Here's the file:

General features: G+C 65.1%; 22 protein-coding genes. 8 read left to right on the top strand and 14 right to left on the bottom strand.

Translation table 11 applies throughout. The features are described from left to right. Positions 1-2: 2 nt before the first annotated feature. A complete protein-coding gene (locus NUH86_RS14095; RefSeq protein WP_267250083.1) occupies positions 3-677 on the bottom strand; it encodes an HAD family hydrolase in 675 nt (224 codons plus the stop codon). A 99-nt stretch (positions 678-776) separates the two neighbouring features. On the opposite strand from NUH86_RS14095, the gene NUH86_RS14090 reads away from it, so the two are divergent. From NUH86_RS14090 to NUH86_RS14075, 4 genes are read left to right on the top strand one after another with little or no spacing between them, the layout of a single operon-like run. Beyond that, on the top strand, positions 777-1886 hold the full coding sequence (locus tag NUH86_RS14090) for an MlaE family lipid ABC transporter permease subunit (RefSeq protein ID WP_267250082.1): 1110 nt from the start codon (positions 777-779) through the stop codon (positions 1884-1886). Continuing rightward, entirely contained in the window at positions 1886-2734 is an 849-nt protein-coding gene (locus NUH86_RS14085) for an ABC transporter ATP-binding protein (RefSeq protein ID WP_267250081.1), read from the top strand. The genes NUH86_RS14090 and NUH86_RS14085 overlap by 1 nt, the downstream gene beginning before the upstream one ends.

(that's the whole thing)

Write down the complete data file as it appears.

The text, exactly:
General features: G+C 65.1%; 22 protein-coding genes. 8 read left to right on the top strand and 14 right to left on the bottom strand.

Translation table 11 applies throughout. The features are described from left to right. Positions 1-2: 2 nt before the first annotated feature. A complete protein-coding gene (locus NUH86_RS14095; RefSeq protein WP_267250083.1) occupies positions 3-677 on the bottom strand; it encodes an HAD family hydrolase in 675 nt (224 codons plus the stop codon). A 99-nt stretch (positions 678-776) separates the two neighbouring features. On the opposite strand from NUH86_RS14095, the gene NUH86_RS14090 reads away from it, so the two are divergent. From NUH86_RS14090 to NUH86_RS14075, 4 genes are read left to right on the top strand one after another with little or no spacing between them, the layout of a single operon-like run. Beyond that, on the top strand, positions 777-1886 hold the full coding sequence (locus tag NUH86_RS14090) for an MlaE family lipid ABC transporter permease subunit (RefSeq protein ID WP_267250082.1): 1110 nt from the start codon (positions 777-779) through the stop codon (positions 1884-1886). Continuing rightward, entirely contained in the window at positions 1886-2734 is an 849-nt protein-coding gene (locus NUH86_RS14085) for an ABC transporter ATP-binding protein (RefSeq protein ID WP_267250081.1), read from the top strand. The genes NUH86_RS14090 and NUH86_RS14085 overlap by 1 nt, the downstream gene beginning before the upstream one ends.